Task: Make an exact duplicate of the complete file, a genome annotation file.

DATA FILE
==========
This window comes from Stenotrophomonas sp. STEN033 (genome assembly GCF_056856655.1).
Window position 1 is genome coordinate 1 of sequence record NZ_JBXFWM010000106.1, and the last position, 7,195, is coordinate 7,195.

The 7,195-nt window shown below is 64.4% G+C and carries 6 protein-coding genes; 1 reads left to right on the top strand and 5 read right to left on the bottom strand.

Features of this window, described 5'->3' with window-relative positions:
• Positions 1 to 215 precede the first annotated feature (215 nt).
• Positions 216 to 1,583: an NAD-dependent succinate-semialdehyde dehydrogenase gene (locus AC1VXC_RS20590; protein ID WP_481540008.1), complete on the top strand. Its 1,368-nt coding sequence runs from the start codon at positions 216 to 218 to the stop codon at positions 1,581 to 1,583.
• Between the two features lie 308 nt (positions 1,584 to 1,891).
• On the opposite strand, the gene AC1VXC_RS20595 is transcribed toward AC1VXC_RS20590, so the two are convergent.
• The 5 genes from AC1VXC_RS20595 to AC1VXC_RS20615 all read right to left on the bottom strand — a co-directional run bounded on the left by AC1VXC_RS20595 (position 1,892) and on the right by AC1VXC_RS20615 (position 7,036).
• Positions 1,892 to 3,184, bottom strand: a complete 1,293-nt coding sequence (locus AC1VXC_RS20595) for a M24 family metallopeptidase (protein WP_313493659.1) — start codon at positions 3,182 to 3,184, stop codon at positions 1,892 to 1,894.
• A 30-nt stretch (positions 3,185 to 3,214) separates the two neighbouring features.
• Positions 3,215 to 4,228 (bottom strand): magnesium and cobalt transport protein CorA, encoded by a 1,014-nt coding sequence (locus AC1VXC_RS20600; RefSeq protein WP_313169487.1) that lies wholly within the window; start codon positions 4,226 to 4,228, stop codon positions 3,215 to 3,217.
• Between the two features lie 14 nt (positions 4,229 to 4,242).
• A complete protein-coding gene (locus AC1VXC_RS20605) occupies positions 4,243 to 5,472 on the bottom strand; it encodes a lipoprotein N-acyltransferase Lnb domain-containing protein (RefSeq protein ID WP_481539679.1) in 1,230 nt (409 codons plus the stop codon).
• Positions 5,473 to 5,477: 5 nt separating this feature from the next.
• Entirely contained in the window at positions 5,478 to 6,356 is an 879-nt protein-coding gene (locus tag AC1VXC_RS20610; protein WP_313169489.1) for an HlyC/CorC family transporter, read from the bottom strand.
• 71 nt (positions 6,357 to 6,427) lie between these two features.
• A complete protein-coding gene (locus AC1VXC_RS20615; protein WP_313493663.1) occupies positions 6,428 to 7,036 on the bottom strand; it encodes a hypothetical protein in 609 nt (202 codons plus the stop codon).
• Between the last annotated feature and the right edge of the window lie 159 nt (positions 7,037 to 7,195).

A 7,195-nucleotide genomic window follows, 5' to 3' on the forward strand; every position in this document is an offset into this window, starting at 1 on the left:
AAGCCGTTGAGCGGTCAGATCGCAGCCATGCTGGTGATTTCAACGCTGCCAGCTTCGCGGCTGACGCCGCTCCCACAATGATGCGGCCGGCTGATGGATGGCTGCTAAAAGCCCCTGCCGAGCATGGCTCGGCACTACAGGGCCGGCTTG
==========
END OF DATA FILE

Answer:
This window comes from Stenotrophomonas sp. STEN033 (genome assembly GCF_056856655.1).
Window position 1 is genome coordinate 1 of sequence record NZ_JBXFWM010000106.1, and the last position, 7,195, is coordinate 7,195.

The 7,195-nt window shown below is 64.4% G+C and carries 6 protein-coding genes; 1 reads left to right on the top strand and 5 read right to left on the bottom strand.

Features of this window, described 5'->3' with window-relative positions:
• Positions 1 to 215 precede the first annotated feature (215 nt).
• Positions 216 to 1,583: an NAD-dependent succinate-semialdehyde dehydrogenase gene (locus AC1VXC_RS20590; protein ID WP_481540008.1), complete on the top strand. Its 1,368-nt coding sequence runs from the start codon at positions 216 to 218 to the stop codon at positions 1,581 to 1,583.
• Between the two features lie 308 nt (positions 1,584 to 1,891).
• On the opposite strand, the gene AC1VXC_RS20595 is transcribed toward AC1VXC_RS20590, so the two are convergent.
• The 5 genes from AC1VXC_RS20595 to AC1VXC_RS20615 all read right to left on the bottom strand — a co-directional run bounded on the left by AC1VXC_RS20595 (position 1,892) and on the right by AC1VXC_RS20615 (position 7,036).
• Positions 1,892 to 3,184, bottom strand: a complete 1,293-nt coding sequence (locus AC1VXC_RS20595) for a M24 family metallopeptidase (protein WP_313493659.1) — start codon at positions 3,182 to 3,184, stop codon at positions 1,892 to 1,894.
• A 30-nt stretch (positions 3,185 to 3,214) separates the two neighbouring features.
• Positions 3,215 to 4,228 (bottom strand): magnesium and cobalt transport protein CorA, encoded by a 1,014-nt coding sequence (locus AC1VXC_RS20600; RefSeq protein WP_313169487.1) that lies wholly within the window; start codon positions 4,226 to 4,228, stop codon positions 3,215 to 3,217.
• Between the two features lie 14 nt (positions 4,229 to 4,242).
• A complete protein-coding gene (locus AC1VXC_RS20605) occupies positions 4,243 to 5,472 on the bottom strand; it encodes a lipoprotein N-acyltransferase Lnb domain-containing protein (RefSeq protein ID WP_481539679.1) in 1,230 nt (409 codons plus the stop codon).
• Positions 5,473 to 5,477: 5 nt separating this feature from the next.
• Entirely contained in the window at positions 5,478 to 6,356 is an 879-nt protein-coding gene (locus tag AC1VXC_RS20610; protein WP_313169489.1) for an HlyC/CorC family transporter, read from the bottom strand.
• 71 nt (positions 6,357 to 6,427) lie between these two features.
• A complete protein-coding gene (locus AC1VXC_RS20615; protein WP_313493663.1) occupies positions 6,428 to 7,036 on the bottom strand; it encodes a hypothetical protein in 609 nt (202 codons plus the stop codon).
• Between the last annotated feature and the right edge of the window lie 159 nt (positions 7,037 to 7,195).

A 7,195-nucleotide genomic window follows, 5' to 3' on the forward strand; every position in this document is an offset into this window, starting at 1 on the left:
AAGCCGTTGAGCGGTCAGATCGCAGCCATGCTGGTGATTTCAACGCTGCCAGCTTCGCGGCTGACGCCGCTCCCACAATGATGCGGCCGGCTGATGGATGGCTGCTAAAAGCCCCTGCCGAGCATGGCTCGGCACTACAGGGCCGGCTTG